Rather than repeat the plea to support the petition please go here and do all you can to “Save African lions from extinction by listing them as an endangered species.”  As that petition explains:

We’ve lost more than 80-90% of the world’s lion population in recent decades due to massive habitat loss, disease, trophy hunters and the exotic animal trade. Two thirds of lion trophies have ended up in the United States over the last ten years! If listed as endangered, hunters will no longer be able to bring lion trophies into the US therefore saving a large number of the lion population.This is our chance to give these iconic animals the protections they need before they disappear forever.

We only have until the end of the day on Monday, January 28th to tell the government we support endangered species protections for lions!

Please sign my petition in support of listing lions under the Endangered Species Act. Once you’ve signed, I also encourage you to leave a comment on the official proposal at https://www.federalregister.gov/articles/2012/11/27/2012-28310/endangered-and-threatened-wildlife-and-plants-90-day-finding-on-a-petition-to-list-the-african-lion#table_of_contents You will find the comment area on the upper right hand of the page.

To pick up on the deadline again, from that Federal Register website one can read this:

To allow us adequate time to conduct this review, we request that we receive information on or before January 28, 2013. The deadline for submitting an electronic comment using the Federal eRulemaking Portal (see ADDRESSES section, below) is 11:59 p.m. Eastern Time on this date [my emphasis].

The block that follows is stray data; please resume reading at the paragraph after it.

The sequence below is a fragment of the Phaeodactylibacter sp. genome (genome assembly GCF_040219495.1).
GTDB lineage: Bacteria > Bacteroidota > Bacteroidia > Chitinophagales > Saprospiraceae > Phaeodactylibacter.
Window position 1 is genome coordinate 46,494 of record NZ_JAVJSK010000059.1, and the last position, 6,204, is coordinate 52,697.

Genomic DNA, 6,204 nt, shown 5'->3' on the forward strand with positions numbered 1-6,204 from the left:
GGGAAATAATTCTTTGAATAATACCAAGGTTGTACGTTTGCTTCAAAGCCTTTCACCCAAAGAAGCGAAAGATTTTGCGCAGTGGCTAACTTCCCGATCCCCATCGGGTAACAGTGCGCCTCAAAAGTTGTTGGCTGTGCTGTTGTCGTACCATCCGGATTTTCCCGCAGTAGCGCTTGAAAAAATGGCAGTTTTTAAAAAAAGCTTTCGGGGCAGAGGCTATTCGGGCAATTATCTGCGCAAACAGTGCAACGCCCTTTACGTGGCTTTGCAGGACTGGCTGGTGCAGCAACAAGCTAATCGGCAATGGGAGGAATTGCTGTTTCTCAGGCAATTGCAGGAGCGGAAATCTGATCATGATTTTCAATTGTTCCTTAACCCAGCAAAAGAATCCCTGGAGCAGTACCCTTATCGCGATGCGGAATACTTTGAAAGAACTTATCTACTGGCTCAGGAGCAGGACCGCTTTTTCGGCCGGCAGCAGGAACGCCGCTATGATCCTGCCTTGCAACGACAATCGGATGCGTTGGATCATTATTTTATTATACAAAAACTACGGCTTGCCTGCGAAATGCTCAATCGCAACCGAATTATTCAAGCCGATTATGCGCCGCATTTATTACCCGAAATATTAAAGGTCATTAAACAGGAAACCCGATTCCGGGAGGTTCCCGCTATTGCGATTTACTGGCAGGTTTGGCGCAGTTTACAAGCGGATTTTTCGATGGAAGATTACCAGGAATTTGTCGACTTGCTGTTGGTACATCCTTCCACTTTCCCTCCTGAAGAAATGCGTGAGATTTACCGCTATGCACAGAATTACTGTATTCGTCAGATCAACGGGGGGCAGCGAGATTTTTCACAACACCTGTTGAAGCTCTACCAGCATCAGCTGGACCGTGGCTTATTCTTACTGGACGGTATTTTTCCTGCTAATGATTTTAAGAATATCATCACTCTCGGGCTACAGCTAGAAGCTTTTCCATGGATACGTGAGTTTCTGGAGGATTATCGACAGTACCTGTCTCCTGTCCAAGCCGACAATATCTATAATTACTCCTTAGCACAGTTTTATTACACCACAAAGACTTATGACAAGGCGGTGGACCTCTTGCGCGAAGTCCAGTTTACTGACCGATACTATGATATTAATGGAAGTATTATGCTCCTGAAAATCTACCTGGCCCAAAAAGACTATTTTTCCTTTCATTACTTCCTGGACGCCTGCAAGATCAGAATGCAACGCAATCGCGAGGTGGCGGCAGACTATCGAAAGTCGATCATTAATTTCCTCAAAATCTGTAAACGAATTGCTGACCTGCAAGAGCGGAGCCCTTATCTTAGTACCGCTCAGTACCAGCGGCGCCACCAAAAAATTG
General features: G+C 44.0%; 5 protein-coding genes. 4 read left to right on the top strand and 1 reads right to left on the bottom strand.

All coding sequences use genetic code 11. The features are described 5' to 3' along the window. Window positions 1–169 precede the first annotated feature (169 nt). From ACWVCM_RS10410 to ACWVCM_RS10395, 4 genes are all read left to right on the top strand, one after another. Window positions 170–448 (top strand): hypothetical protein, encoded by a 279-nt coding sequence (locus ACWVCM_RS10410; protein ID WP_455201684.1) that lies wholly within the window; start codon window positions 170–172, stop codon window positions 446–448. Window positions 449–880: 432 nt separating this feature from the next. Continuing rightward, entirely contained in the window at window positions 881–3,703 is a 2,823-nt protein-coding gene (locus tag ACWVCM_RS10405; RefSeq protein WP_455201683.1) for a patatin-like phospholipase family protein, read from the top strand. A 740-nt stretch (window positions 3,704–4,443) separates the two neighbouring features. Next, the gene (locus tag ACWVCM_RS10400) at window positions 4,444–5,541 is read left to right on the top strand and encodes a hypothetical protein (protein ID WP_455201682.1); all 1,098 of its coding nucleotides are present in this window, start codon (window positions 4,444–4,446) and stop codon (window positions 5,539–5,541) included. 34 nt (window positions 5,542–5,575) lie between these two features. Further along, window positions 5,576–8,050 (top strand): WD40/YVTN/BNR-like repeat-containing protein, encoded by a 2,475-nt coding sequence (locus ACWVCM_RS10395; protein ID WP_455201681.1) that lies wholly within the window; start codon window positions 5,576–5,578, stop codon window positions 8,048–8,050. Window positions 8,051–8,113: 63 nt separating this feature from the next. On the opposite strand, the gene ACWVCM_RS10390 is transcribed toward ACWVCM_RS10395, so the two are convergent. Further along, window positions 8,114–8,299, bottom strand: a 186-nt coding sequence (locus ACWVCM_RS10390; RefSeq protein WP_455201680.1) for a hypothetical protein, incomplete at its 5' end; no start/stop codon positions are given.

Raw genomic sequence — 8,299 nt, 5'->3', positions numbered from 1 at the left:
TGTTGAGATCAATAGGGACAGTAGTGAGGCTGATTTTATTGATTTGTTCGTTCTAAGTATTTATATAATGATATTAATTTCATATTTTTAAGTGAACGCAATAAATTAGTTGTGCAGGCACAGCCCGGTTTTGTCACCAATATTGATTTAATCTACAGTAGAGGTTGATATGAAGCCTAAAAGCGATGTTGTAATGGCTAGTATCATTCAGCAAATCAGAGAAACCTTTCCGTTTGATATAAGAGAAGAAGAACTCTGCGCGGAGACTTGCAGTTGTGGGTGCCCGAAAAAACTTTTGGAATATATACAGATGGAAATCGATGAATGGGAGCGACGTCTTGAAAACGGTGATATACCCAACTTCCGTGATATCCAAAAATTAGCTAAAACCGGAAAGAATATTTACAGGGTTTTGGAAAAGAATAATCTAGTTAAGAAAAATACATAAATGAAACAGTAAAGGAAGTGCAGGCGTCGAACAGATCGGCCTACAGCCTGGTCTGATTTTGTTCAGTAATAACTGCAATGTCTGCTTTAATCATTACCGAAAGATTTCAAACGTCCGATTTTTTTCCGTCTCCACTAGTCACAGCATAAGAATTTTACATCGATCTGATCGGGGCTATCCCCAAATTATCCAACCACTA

So the deadline is as follows:

11:59 pm USA Eastern Time

10:59 pm USA Central Time

9:59 pm USA Mountain Time

8:59 pm USA Pacific Time

4:59 am on the 29th UK time

You don’t have to be resident in the USA in order to sign the petition.

Thank you, good people!
Thank you, good people!

Nature, red in tooth and claw

The Daily Mail newspaper offers an amazing story.

I am indebted to the website Naked Capitalism for including in their ‘links’ on the 25th July, this story from the online version of the Daily Mail UK newspaper.

Locked in combat: Mother lion takes on deadly crocodile to give cubs safe swim across river

Scanning the surface of the water, her amber eyes alight upon a threat to her pride – a deadly crocodile lurking in the river that the family of lions must cross.

The fiercely protective lioness did not hesitate, leaping into the water and grappling with the reptile to allow the rest of the pride to cross the river in safety.

These images show the magnificent big cat fastening her front legs around the crocodile’s jaws and dunking it underneath the water before making a break for the river bank at the Okavanga Delta in Botswana.

The lioness’ brave diversion tactics were witnessed by wildlife photographer Pia Dierickx, who said the creature moved with such incredible speed she did not realise what had happened until she looked back at the pictures on her camera.

The photographer, from Antwerp in Belgium, had been peacefully observing the lioness and her pride going about their business around the river when the sudden clash between the big cat and the crocodile occurred.

The 48-year-old said the struggle took place within one second.

The images are powerful and stunning.  I’m going to take the liberty of reproducing just one, as below, but do go across to the story here and view the full set of photographs taken by Pia Dierickx – you will not be disappointed!

Struggle: The power and strength of the mighty lioness is clear to see, but the crocodile fights back, clamping its teeth around the big cat’s nose. Image is Copyright © Pia Dierickx/BNPS

Finally, to the quote that I used as the title for today’s Post.  The origin of the quotation revealed here.